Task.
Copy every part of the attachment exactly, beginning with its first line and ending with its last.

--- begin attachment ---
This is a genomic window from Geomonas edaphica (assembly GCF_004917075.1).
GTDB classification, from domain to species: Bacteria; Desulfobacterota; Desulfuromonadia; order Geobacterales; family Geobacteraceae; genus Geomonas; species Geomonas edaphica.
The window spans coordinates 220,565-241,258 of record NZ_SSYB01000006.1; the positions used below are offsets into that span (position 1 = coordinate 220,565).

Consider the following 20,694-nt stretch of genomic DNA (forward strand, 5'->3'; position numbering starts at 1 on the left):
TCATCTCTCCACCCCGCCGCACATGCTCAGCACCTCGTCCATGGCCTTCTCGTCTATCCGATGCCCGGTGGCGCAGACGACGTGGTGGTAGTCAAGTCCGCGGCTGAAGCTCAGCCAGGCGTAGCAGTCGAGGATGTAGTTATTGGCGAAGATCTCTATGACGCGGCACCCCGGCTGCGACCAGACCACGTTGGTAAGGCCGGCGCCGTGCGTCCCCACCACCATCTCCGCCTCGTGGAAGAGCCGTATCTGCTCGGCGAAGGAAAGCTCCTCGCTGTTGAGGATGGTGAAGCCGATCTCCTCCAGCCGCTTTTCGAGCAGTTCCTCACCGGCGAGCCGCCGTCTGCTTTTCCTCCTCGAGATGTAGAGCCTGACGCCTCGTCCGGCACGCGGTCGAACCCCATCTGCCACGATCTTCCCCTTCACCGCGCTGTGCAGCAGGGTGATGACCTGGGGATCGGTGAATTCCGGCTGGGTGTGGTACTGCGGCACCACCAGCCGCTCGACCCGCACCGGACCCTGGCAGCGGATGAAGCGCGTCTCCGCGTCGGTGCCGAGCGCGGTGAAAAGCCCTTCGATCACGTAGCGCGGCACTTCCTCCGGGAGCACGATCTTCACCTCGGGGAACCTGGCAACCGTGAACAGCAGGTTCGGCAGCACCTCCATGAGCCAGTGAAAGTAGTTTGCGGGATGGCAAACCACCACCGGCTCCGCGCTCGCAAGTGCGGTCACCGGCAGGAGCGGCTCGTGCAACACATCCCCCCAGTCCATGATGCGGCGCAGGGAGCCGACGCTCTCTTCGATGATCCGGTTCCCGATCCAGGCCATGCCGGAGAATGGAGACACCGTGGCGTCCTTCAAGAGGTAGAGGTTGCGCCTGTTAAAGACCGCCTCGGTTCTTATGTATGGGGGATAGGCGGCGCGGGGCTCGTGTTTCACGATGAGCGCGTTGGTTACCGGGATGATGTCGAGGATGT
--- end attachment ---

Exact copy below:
This is a genomic window from Geomonas edaphica (assembly GCF_004917075.1).
GTDB classification, from domain to species: Bacteria; Desulfobacterota; Desulfuromonadia; order Geobacterales; family Geobacteraceae; genus Geomonas; species Geomonas edaphica.
The window spans coordinates 220,565-241,258 of record NZ_SSYB01000006.1; the positions used below are offsets into that span (position 1 = coordinate 220,565).

Consider the following 20,694-nt stretch of genomic DNA (forward strand, 5'->3'; position numbering starts at 1 on the left):
TCATCTCTCCACCCCGCCGCACATGCTCAGCACCTCGTCCATGGCCTTCTCGTCTATCCGATGCCCGGTGGCGCAGACGACGTGGTGGTAGTCAAGTCCGCGGCTGAAGCTCAGCCAGGCGTAGCAGTCGAGGATGTAGTTATTGGCGAAGATCTCTATGACGCGGCACCCCGGCTGCGACCAGACCACGTTGGTAAGGCCGGCGCCGTGCGTCCCCACCACCATCTCCGCCTCGTGGAAGAGCCGTATCTGCTCGGCGAAGGAAAGCTCCTCGCTGTTGAGGATGGTGAAGCCGATCTCCTCCAGCCGCTTTTCGAGCAGTTCCTCACCGGCGAGCCGCCGTCTGCTTTTCCTCCTCGAGATGTAGAGCCTGACGCCTCGTCCGGCACGCGGTCGAACCCCATCTGCCACGATCTTCCCCTTCACCGCGCTGTGCAGCAGGGTGATGACCTGGGGATCGGTGAATTCCGGCTGGGTGTGGTACTGCGGCACCACCAGCCGCTCGACCCGCACCGGACCCTGGCAGCGGATGAAGCGCGTCTCCGCGTCGGTGCCGAGCGCGGTGAAAAGCCCTTCGATCACGTAGCGCGGCACTTCCTCCGGGAGCACGATCTTCACCTCGGGGAACCTGGCAACCGTGAACAGCAGGTTCGGCAGCACCTCCATGAGCCAGTGAAAGTAGTTTGCGGGATGGCAAACCACCACCGGCTCCGCGCTCGCAAGTGCGGTCACCGGCAGGAGCGGCTCGTGCAACACATCCCCCCAGTCCATGATGCGGCGCAGGGAGCCGACGCTCTCTTCGATGATCCGGTTCCCGATCCAGGCCATGCCGGAGAATGGAGACACCGTGGCGTCCTTCAAGAGGTAGAGGTTGCGCCTGTTAAAGACCGCCTCGGTTCTTATGTATGGGGGATAGGCGGCGCGGGGCTCGTGTTTCACGATGAGCGCGTTGGTTACCGGGATGATGTCGAGGATGT